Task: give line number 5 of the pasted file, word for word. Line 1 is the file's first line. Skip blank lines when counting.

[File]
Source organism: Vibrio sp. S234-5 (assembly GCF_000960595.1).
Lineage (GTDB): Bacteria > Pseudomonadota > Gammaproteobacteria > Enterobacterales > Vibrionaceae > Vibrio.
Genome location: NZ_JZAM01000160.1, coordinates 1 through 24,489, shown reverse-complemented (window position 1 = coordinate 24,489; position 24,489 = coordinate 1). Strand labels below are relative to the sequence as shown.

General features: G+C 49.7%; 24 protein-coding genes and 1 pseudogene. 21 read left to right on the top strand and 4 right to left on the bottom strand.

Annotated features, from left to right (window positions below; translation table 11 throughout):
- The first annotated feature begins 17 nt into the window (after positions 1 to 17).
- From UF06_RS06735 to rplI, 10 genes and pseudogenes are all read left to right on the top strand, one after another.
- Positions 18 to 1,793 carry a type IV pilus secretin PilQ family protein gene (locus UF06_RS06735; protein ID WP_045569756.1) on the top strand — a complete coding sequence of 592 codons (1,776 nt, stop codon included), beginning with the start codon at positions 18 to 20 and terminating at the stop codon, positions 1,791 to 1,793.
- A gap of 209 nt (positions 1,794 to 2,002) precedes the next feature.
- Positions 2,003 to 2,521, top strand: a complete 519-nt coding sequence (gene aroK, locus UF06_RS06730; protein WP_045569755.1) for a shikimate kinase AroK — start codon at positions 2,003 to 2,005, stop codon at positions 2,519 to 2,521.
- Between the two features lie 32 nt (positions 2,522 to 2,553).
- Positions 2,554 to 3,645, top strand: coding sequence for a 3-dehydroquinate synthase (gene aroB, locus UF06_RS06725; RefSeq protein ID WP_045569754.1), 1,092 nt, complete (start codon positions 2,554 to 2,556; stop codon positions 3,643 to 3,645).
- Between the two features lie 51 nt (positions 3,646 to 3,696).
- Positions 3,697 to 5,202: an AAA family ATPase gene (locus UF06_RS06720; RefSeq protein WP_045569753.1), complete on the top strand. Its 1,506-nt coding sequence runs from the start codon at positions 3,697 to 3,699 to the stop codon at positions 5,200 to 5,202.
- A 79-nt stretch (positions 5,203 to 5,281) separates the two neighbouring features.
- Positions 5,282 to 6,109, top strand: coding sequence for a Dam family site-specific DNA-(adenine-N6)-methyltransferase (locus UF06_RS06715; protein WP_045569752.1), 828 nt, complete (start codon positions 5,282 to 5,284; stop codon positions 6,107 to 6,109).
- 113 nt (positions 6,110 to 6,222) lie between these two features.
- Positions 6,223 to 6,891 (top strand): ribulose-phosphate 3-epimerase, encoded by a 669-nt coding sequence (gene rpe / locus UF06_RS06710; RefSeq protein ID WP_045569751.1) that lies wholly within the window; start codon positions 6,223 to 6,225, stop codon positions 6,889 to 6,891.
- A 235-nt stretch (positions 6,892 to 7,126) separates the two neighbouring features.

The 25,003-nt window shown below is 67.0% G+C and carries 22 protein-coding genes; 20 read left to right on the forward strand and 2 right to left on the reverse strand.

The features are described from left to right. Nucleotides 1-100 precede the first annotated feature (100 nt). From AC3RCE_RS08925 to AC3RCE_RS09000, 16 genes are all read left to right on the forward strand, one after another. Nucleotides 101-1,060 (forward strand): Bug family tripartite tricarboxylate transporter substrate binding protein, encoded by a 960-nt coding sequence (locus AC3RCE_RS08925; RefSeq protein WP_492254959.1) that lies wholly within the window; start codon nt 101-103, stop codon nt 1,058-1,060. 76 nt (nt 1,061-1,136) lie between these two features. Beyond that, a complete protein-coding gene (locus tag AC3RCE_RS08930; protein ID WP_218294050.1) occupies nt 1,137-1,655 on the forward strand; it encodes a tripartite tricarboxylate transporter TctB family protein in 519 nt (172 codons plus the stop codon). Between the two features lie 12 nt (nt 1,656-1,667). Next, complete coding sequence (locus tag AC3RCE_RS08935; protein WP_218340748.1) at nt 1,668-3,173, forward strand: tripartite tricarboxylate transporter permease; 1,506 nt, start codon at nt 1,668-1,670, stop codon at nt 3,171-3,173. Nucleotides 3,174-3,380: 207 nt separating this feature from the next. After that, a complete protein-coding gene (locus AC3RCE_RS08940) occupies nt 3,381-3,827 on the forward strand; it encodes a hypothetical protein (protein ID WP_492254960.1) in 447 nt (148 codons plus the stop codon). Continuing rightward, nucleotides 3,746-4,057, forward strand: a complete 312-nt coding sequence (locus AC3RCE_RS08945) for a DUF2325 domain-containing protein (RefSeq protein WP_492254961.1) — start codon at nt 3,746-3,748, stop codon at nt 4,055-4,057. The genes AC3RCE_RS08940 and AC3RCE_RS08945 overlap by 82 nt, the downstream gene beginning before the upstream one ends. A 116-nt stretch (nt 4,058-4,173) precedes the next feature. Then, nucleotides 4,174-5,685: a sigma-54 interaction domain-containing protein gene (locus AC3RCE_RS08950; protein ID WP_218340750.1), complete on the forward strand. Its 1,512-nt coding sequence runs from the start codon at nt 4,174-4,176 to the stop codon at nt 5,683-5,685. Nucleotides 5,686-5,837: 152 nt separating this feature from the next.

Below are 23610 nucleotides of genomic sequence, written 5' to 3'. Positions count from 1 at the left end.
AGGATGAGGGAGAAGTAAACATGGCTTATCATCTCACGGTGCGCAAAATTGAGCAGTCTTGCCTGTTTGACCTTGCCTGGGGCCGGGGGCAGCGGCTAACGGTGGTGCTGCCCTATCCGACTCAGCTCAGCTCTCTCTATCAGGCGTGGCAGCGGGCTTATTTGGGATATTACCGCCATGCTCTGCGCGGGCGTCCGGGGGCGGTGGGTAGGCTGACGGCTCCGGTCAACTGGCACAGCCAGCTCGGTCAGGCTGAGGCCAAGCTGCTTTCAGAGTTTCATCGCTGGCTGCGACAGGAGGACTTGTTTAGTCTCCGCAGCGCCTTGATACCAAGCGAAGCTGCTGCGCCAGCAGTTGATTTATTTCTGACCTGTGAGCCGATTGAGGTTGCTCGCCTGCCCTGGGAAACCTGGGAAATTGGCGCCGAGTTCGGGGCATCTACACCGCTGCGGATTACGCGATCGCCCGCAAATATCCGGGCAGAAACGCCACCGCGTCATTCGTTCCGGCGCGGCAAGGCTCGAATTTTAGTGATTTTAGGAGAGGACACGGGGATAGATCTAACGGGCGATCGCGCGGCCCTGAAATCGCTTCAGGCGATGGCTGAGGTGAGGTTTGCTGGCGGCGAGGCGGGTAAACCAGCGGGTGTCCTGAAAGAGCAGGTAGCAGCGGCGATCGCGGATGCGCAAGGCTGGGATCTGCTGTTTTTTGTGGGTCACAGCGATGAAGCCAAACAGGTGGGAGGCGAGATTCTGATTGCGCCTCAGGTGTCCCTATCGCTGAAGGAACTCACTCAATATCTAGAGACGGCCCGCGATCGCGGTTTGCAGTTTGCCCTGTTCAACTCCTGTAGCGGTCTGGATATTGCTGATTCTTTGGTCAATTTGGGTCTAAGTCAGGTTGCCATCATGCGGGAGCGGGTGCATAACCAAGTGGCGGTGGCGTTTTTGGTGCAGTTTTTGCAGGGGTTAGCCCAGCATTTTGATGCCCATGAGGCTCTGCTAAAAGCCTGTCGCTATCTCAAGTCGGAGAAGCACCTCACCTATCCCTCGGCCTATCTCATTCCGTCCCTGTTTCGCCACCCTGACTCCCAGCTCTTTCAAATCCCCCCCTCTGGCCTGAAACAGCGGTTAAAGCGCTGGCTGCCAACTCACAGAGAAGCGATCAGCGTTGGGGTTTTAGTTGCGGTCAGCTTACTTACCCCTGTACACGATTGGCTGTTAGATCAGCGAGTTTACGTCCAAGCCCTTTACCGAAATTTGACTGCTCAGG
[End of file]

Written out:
Annotated features, from left to right (window positions below; translation table 11 throughout):